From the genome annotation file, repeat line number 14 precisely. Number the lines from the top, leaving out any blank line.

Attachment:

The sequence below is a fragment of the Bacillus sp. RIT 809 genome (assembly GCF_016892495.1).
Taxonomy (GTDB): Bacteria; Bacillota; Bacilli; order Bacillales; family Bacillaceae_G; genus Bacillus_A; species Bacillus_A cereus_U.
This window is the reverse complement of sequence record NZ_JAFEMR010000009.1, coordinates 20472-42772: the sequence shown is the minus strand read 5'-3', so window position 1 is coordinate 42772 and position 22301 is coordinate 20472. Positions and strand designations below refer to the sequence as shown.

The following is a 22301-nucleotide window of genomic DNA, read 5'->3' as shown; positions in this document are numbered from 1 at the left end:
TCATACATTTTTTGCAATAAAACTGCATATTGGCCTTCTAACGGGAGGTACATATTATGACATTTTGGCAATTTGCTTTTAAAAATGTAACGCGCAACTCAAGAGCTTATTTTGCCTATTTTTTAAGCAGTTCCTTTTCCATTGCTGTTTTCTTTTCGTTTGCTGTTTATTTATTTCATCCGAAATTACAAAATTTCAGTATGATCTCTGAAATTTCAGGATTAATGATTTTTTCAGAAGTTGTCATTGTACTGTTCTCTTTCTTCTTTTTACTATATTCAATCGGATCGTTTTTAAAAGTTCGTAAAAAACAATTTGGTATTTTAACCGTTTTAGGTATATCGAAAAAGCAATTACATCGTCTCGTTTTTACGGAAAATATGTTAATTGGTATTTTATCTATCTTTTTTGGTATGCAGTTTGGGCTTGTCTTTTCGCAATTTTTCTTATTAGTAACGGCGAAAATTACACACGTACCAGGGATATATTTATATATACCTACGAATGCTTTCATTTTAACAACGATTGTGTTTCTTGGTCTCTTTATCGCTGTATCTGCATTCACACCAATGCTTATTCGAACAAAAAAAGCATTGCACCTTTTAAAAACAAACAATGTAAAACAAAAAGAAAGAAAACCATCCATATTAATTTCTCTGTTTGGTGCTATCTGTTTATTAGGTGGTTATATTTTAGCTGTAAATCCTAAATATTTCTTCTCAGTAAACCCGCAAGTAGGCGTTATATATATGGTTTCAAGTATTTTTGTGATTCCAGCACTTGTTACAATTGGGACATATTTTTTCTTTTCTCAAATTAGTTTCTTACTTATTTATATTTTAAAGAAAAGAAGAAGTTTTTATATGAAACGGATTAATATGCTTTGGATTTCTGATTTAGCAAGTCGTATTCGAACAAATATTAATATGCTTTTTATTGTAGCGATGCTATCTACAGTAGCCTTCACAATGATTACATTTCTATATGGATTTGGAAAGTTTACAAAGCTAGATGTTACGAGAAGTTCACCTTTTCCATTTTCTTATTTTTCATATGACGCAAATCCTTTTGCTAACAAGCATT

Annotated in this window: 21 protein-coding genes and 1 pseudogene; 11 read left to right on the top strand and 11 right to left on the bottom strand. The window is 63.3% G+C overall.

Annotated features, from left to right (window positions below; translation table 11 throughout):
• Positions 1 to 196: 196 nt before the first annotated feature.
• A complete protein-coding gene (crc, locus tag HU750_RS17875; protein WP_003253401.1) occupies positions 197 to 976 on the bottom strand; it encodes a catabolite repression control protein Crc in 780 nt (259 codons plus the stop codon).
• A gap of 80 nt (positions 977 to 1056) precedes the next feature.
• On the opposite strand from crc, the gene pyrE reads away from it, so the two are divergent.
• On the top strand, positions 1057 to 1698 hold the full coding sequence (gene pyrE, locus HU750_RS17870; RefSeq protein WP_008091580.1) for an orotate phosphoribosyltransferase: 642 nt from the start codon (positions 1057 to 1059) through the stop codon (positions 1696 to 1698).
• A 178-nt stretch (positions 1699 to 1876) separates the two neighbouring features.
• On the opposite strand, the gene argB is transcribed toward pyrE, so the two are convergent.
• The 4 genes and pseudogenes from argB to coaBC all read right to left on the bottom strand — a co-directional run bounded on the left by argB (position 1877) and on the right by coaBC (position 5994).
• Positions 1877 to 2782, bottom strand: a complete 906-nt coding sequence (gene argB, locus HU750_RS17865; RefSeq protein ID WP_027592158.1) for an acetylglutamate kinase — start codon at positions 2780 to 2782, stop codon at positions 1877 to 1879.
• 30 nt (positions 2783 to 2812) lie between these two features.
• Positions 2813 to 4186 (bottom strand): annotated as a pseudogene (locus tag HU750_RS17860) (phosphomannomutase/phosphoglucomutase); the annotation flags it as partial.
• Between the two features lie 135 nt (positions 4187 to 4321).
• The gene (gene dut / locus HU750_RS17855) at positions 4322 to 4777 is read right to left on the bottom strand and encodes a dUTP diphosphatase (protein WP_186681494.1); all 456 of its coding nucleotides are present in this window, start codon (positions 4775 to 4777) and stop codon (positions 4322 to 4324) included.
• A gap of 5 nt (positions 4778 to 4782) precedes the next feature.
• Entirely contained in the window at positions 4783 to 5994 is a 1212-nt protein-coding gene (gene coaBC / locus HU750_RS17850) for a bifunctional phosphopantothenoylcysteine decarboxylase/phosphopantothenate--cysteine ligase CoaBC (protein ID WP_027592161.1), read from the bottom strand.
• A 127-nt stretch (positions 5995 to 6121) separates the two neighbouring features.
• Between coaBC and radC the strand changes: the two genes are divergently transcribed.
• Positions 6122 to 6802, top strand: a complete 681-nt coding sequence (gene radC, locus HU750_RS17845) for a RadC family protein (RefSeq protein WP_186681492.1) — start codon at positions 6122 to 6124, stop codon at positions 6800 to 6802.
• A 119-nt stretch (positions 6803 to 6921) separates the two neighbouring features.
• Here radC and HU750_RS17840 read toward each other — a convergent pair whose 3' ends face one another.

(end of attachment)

• On the opposite strand, the gene argB is transcribed toward pyrE, so the two are convergent.